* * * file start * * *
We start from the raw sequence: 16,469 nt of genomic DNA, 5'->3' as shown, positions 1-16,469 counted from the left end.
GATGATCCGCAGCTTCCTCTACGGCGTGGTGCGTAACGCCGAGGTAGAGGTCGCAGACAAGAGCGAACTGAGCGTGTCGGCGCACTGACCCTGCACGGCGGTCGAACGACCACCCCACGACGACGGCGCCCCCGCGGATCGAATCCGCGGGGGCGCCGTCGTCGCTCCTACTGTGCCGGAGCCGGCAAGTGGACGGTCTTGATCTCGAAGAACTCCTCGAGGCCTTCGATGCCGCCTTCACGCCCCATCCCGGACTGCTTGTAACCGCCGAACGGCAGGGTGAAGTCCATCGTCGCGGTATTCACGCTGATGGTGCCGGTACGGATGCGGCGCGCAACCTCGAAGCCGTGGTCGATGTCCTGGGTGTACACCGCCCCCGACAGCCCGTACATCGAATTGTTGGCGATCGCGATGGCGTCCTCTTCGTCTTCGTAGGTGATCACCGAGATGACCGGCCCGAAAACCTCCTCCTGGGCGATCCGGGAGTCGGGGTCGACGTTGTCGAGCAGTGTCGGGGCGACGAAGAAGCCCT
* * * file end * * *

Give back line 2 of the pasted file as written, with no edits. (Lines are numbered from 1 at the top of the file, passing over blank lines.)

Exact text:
GATGATCCGCAGCTTCCTCTACGGCGTGGTGCGTAACGCCGAGGTAGAGGTCGCAGACAAGAGCGAACTGAGCGTGTCGGCGCACTGACCCTGCACGGCGGTCGAACGACCACCCCACGACGACGGCGCCCCCGCGGATCGAATCCGCGGGGGCGCCGTCGTCGCTCCTACTGTGCCGGAGCCGGCAAGTGGACGGTCTTGATCTCGAAGAACTCCTCGAGGCCTTCGATGCCGCCTTCACGCCCCATCCCGGACTGCTTGTAACCGCCGAACGGCAGGGTGAAGTCCATCGTCGCGGTATTCACGCTGATGGTGCCGGTACGGATGCGGCGCGCAACCTCGAAGCCGTGGTCGATGTCCTGGGTGTACACCGCCCCCGACAGCCCGTACATCGAATTGTTGGCGATCGCGATGGCGTCCTCTTCGTCTTCGTAGGTGATCACCGAGATGACCGGCCCGAAAACCTCCTCCTGGGCGATCCGGGAGTCGGGGTCGACGTTGTCGAGCAGTGTCGGGGCGACGAAGAAGCCCT